“The comment from the town that this ‘will remove your elected officials’ and ‘leaves a single arbitrator from outside of this area who does not represent the Ocean City taxpayers or have the same vested interest in maintaining our tax rate’ is again fear-mongering,” the statement reads. “The town of Ocean City charter that the Mayor and Council raise their right hand to clearly states the process for selecting an arbitrator and the factors the arbitrator should consider. Interest arbitrators are highly educated professionals who are mutually agreed upon by both the town and the firefighter-paramedics. These individuals are completely neutral. This is not ‘some guy off the street’ and the town stands to benefit just as much from the charter amendment as your firefighter-paramedics.”

The town’s ad points out Ocean City’s storied fiscal dedication to the firefighter-paramedics and public safety in general.

“We dedicate $36 million to public safety, which is over 42 percent of our general fund budget and 88 percent of Ocean City’s real property tax revenue,” the letter reads. “Our firefighters and paramedics have our complete support. A charter amendment, however, is not the way to show this support.”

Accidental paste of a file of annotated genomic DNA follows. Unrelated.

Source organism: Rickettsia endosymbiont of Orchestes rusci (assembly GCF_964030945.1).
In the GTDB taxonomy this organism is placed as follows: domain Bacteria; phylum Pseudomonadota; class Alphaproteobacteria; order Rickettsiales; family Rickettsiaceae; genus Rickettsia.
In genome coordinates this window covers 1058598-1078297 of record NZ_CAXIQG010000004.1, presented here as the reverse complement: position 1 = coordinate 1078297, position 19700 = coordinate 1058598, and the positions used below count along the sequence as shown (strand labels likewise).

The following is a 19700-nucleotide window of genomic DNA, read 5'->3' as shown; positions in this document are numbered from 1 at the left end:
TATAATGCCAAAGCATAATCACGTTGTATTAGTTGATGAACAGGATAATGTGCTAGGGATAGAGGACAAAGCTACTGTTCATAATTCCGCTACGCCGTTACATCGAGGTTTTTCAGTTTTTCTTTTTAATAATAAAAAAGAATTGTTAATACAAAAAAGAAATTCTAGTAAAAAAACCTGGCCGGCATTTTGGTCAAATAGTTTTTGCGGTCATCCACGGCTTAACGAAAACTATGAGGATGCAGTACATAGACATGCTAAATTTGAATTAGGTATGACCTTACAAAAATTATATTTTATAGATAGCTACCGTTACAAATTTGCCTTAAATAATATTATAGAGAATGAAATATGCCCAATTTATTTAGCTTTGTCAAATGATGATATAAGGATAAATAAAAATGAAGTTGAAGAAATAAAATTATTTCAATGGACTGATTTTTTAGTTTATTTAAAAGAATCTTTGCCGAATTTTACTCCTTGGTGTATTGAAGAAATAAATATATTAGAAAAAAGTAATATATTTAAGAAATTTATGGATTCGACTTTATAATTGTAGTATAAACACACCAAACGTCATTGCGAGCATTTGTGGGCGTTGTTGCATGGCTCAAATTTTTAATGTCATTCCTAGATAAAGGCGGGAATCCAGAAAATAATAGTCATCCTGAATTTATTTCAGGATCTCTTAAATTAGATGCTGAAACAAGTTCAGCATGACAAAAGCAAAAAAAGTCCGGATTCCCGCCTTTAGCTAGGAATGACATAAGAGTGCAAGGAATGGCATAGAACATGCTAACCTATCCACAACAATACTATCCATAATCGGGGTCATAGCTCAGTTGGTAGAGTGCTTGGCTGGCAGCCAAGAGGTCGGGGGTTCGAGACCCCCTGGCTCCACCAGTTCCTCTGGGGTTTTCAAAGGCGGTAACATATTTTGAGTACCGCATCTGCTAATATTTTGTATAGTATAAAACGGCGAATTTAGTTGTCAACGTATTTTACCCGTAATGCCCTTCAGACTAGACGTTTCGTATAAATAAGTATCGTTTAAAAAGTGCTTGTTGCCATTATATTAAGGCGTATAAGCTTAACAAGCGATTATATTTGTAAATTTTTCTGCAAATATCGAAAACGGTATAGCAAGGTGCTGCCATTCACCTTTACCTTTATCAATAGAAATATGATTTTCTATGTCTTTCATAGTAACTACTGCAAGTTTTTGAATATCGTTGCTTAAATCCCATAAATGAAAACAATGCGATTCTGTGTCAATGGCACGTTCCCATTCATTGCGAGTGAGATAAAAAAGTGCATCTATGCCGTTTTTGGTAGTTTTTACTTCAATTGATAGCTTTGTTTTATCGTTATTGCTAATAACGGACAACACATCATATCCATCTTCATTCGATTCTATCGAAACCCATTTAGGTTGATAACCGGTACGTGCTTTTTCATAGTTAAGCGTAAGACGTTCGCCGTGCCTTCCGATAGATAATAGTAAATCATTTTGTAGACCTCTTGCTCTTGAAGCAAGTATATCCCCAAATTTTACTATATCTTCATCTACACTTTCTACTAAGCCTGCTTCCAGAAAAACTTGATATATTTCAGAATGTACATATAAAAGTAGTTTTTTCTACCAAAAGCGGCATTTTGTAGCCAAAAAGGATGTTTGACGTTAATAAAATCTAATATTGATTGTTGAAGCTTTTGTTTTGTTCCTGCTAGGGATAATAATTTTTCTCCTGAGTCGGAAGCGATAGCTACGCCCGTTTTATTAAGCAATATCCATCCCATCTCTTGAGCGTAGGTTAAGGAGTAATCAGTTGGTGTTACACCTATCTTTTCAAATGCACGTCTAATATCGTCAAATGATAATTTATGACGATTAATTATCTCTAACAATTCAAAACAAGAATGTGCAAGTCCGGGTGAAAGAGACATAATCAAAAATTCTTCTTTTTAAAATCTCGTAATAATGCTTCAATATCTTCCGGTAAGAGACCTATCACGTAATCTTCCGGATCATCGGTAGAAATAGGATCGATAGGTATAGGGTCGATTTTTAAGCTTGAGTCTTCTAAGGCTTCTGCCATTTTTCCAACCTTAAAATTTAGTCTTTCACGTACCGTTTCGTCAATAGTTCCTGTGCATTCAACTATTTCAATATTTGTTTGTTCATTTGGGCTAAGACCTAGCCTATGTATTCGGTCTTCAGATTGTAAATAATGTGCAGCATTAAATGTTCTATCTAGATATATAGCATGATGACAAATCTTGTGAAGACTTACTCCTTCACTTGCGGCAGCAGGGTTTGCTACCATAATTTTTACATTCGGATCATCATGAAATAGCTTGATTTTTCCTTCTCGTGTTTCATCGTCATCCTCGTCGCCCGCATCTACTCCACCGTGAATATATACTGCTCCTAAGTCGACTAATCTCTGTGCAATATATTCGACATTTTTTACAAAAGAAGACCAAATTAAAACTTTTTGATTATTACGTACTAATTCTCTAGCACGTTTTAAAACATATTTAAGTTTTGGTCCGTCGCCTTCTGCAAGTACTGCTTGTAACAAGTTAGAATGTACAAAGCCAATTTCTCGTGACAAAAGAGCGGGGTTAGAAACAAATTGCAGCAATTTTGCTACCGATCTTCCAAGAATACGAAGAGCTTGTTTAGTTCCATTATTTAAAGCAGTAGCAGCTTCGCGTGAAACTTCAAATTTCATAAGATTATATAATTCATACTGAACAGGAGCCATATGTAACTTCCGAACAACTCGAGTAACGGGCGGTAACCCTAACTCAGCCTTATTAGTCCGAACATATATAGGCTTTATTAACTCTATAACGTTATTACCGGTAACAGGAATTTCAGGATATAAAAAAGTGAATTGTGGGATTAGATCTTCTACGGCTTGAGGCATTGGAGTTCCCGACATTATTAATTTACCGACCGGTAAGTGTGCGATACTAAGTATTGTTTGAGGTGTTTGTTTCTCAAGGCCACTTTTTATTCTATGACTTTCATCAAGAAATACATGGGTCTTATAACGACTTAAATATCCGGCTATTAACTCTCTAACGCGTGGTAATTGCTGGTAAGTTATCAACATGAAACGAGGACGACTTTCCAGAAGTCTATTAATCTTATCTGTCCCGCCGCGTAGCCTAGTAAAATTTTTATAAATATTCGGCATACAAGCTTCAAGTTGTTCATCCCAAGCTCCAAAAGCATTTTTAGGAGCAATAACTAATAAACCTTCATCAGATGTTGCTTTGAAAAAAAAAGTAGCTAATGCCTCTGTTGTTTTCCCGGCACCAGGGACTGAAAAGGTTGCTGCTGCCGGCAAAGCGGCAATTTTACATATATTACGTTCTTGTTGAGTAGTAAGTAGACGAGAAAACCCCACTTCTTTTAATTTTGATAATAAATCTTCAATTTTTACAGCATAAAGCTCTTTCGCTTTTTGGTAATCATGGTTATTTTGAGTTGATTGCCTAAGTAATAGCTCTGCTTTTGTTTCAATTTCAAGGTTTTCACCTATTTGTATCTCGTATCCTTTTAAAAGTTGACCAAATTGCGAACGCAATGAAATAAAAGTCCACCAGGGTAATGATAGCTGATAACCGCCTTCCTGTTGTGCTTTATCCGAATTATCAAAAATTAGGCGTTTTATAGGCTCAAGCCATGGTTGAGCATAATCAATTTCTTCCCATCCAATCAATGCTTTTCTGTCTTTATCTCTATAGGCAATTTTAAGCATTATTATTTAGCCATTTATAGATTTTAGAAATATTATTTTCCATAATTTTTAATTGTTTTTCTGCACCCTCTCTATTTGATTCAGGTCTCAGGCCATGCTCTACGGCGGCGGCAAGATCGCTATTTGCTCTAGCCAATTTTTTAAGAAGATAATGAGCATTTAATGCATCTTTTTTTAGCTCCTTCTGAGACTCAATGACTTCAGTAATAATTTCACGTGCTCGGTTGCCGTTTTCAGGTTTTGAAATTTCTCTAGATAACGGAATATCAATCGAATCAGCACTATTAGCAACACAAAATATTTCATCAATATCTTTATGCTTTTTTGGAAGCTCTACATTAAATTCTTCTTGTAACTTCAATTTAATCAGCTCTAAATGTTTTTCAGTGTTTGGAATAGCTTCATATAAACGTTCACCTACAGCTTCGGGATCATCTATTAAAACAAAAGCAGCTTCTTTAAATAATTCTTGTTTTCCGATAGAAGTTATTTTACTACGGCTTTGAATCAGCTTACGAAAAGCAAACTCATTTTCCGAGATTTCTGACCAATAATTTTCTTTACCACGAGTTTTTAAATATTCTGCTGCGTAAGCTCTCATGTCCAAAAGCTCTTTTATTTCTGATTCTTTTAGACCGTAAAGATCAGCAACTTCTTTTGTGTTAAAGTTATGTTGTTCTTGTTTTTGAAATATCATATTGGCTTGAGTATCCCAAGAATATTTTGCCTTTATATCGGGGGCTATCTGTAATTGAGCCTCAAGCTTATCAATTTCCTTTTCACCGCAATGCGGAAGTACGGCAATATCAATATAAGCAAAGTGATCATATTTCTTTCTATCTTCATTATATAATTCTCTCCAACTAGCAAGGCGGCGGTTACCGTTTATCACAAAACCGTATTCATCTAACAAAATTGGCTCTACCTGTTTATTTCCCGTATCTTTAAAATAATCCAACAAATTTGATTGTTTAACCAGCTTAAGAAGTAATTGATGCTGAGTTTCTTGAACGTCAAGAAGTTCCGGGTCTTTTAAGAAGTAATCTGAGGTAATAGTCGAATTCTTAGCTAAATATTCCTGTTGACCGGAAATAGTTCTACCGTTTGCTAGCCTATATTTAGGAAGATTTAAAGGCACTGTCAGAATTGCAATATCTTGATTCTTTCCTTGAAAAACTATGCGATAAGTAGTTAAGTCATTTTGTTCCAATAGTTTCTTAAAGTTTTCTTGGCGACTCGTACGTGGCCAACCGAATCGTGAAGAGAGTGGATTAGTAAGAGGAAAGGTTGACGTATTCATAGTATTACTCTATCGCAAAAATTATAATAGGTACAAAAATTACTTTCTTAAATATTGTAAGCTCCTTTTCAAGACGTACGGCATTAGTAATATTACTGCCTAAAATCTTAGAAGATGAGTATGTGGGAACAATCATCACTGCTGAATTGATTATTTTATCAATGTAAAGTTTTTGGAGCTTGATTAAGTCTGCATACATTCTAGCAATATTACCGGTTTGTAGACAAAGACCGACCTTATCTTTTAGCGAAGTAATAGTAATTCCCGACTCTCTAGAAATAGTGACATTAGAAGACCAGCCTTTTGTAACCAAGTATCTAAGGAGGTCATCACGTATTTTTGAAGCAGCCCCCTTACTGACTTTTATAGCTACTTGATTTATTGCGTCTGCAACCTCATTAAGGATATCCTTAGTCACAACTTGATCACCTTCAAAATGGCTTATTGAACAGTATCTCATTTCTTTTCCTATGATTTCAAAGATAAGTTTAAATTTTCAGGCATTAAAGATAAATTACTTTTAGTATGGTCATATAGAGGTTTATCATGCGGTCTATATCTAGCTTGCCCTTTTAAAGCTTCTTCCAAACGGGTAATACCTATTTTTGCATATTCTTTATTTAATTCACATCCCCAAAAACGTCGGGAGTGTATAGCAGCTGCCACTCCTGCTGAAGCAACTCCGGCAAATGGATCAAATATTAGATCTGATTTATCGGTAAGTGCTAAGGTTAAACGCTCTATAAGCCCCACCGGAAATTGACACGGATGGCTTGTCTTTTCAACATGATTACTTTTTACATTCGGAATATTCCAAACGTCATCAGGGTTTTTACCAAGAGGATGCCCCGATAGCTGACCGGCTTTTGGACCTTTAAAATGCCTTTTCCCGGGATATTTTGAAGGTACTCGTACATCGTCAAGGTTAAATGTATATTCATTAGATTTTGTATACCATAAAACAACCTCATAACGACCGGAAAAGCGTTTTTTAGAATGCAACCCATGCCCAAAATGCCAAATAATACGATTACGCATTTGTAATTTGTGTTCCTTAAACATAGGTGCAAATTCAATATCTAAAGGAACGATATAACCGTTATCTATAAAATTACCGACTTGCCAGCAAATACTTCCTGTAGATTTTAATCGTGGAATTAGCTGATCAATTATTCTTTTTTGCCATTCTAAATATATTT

Whittington’s again asserts the referendum is less about money and more about departmental policies and procedures.

“The town is ultimately responsible for creating a funded budget and for setting the tax rates,” the statement reads. “The charter amendment would not change that. Voting for the charter amendment gives Ocean City firefighter-paramedics a voice in how we serve and protect our citizens. As firefighter-paramedics, we know what it takes to keep the public safe. It’s what we do every day. Politics have no place in public safety.”

About The Author: Shawn Soper

Alternative Text

Shawn Soper has been with The Dispatch since 2000. He began as a staff writer covering various local government beats and general stories. His current positions include managing editor and sports editor. Growing up in Baltimore before moving to Ocean City full time three decades ago, Soper graduated from Loch Raven High School in 1981 and from Towson University in 1985 with degrees in mass communications with a journalism concentration and history.